The Health Reformer


September 1, 1866

Drug Medication


There is a disposition with many parents, to keep up a perpetual dosing of their children with medicines. They will always have a supply on hand, and when any slight indisposition is manifested, caused by overeating or exhaustion, the medicine is poured down their throats; and if that does not satisfy them, they send for the doctor. If he is an honest physician, and declines to give the child medicine because he is wise enough to know it will be for its hurt, the parents are offended and think the physician inefficient, and send for another, who is less conscientious, and who will give medicine to satisfy the parents, who were blinded by ignorance in regard to the real condition and need of their child. And not unfrequently parents are so anxious to do all they can to save their child, that they change physicians, having two or three to attend the same case. The child is drugged to death, and the parents console themselves that they have done all they could, and wonder why it must die when they did so much to save it. Upon the grave stone of that child should be written, Died, of drug Medication. HR September 1, 1866, par. 1

Many parents substitute drugs for judicious nursing. I have seen parents in constant terror, lest a breath of air should come upon their children. They place them perhaps in a crib or cradle near a hot stove. Their faces are red from heat, and they are pressed for air, and almost gasping for breath. But the mother does not seem to understand their wants. She thinks her children sick, and runs for a cordial which only stupefies them, but makes them no better. The only cordial the suffocated, suffering innocent needed, was pure, fresh air. Several instances have come under my notice, where children were being murdered by inches by the mistaken kindness of parents. They deprived them of air as though it were a deadly poison. The rich blessing which Heaven has freely bestowed upon all, was not allowed to come to their children. I have stood by the cradle of these abused innocents thus unwisely nursed, and have felt indignant at the cruel course pursued with them. I have stripped the coverings from the cradle, and opened the window, and let in the richest of heaven's earthly blessing,—pure, fresh air,—to the immediate relief of the sufferers. HR September 1, 1866, par. 2

Children also are fed too frequently, which produces fever and suffering in various ways. The stomach should not be kept constantly at work; it should have its periods of rest. Without it, children will be peevish and irritable, and frequently sick. The parents do not trace the existing effect to the true cause—a transgression on their part—but hasten for a doctor, expecting that he will set things all right. The mother abuses the laws which govern that child's life, and then commits another transgression by interfering with nature in introducing poisonous drugs into the system. Children who might have retained a good constitution, are destroyed for lack of knowledge. Many die prematurely, and others live to be life-long sufferers, a burden to themselves and to society. Who is to blame for all this weight of evil? not our kind Creator surely, for he does not take pleasure in seeing his creatures suffer. He wishes them to be healthful and happy. The parents and physicians are the instruments who have caused this weight of woe. They were ignorant of the terrible wake they left behind them. Ignorance is sin, when knowledge can be obtained. Parents should read and inform themselves in regard to the laws God has established in our beings. Instead of trying to allay with medicine every trifling complaint, they might trace the disturbance to some defect in their nursing, or a change made in their food, air, clothing, or exercise, and they would be rewarded for their investigation, by soon seeing a change for the better. HR September 1, 1866, par. 3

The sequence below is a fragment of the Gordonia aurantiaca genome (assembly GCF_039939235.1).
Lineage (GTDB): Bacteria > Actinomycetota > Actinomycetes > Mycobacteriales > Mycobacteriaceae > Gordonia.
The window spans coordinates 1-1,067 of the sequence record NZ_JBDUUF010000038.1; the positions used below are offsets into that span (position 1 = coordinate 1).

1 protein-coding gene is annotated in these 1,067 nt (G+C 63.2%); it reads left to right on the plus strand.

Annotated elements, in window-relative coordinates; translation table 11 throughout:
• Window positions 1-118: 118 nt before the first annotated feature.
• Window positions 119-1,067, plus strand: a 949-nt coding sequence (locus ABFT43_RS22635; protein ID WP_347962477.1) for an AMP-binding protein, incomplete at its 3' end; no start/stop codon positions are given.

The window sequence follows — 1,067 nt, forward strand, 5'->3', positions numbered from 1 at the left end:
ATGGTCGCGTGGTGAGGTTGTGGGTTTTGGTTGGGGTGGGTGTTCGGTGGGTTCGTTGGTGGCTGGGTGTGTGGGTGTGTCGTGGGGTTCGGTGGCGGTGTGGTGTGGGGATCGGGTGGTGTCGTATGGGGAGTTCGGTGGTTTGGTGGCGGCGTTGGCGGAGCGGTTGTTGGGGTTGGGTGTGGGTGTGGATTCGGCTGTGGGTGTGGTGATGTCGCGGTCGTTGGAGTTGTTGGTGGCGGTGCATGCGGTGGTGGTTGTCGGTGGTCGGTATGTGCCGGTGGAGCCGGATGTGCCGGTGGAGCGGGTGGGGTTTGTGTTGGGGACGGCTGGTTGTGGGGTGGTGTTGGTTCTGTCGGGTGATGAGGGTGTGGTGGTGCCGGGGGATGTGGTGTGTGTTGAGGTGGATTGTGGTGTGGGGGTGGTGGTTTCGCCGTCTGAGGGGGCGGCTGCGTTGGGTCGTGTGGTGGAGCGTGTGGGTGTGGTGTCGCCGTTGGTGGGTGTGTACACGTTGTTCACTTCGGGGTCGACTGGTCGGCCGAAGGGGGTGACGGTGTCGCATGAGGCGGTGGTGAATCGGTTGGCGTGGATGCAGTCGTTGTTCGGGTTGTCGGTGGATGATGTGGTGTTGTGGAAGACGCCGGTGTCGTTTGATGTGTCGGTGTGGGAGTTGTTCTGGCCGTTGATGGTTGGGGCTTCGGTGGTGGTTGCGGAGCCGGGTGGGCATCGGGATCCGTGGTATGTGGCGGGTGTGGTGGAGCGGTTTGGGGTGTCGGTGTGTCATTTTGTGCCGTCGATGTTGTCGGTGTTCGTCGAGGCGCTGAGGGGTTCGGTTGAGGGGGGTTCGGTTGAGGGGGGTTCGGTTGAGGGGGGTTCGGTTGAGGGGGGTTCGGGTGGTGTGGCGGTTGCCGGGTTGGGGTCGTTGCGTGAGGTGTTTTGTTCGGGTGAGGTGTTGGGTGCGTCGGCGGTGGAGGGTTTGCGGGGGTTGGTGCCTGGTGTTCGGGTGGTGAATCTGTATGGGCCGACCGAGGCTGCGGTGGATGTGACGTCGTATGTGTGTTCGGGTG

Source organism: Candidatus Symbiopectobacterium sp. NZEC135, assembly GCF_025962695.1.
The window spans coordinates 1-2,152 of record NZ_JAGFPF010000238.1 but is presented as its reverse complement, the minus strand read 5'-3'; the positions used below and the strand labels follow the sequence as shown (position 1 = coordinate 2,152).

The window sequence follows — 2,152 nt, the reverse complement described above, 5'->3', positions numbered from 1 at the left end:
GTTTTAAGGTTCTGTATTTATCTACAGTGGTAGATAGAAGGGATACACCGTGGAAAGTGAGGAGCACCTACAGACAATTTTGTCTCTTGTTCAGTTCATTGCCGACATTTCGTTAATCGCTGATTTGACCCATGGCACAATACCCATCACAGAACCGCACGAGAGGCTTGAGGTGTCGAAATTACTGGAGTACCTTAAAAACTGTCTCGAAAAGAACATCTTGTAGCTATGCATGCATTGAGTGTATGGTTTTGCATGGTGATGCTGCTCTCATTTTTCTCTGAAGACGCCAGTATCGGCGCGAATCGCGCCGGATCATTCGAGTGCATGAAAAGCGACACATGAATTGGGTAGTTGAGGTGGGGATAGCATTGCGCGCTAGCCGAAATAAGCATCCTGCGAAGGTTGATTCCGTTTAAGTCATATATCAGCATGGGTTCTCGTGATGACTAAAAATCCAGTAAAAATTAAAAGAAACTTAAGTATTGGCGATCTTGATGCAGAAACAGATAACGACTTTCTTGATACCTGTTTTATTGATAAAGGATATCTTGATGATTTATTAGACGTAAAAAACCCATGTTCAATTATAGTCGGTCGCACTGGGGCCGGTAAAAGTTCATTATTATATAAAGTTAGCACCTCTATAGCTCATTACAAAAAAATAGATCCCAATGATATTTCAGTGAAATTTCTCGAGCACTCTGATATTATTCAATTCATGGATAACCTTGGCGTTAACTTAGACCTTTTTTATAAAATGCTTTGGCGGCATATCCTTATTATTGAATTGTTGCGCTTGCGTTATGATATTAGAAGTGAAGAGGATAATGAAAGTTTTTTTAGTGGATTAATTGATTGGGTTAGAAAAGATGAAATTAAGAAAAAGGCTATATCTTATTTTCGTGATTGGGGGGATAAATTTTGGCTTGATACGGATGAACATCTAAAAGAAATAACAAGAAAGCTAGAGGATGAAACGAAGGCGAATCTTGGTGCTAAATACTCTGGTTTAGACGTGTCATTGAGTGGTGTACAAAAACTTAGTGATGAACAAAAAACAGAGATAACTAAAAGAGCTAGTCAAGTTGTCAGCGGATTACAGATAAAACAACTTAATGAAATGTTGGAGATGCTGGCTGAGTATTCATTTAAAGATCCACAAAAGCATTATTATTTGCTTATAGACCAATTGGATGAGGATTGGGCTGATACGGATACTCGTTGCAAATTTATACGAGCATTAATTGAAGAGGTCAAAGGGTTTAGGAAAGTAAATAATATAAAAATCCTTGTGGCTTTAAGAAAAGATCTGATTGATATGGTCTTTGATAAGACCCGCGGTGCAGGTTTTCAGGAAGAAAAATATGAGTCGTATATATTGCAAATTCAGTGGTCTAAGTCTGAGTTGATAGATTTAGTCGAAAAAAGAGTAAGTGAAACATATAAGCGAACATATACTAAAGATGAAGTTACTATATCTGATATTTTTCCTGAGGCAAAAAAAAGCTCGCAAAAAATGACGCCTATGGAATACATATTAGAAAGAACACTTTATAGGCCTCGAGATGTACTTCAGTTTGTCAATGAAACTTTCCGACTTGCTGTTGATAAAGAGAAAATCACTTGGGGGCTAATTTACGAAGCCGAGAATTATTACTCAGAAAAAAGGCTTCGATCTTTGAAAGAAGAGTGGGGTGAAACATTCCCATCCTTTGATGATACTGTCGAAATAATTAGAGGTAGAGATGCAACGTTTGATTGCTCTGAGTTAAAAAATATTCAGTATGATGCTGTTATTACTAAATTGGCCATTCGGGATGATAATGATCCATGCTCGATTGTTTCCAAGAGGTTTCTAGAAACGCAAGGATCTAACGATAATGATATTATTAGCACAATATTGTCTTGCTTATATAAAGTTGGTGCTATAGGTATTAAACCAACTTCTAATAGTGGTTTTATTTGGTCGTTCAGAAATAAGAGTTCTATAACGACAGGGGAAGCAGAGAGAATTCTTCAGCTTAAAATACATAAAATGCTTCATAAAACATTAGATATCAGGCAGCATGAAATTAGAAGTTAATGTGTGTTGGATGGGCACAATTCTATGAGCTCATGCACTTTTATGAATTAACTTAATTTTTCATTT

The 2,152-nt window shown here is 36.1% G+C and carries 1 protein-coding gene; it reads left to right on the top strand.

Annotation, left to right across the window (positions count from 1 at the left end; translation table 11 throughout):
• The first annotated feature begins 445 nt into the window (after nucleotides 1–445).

Parents should give their children abundance of fresh air. If they have kept them smothered with flannels, with windows and doors closed, fearing they would get their death of cold, let them make haste and reform, if they would save their children. You have not given the body any chance to breathe through the millions of little mouths which nature has provided for it; and in consequence, these pores have become clogged, and cannot perform the task allotted them, and so the internal organs have a double task thrown upon them, and the whole system is deranged. But now the doctor must be sent for, and if the little patients live through the terrible ordeal he prescribes, the credit is given to his skill, when the only reason they lived was, because they had a stronger hold on life than most such small members of the human family have. HR September 1, 1866, par. 4

E. G. White.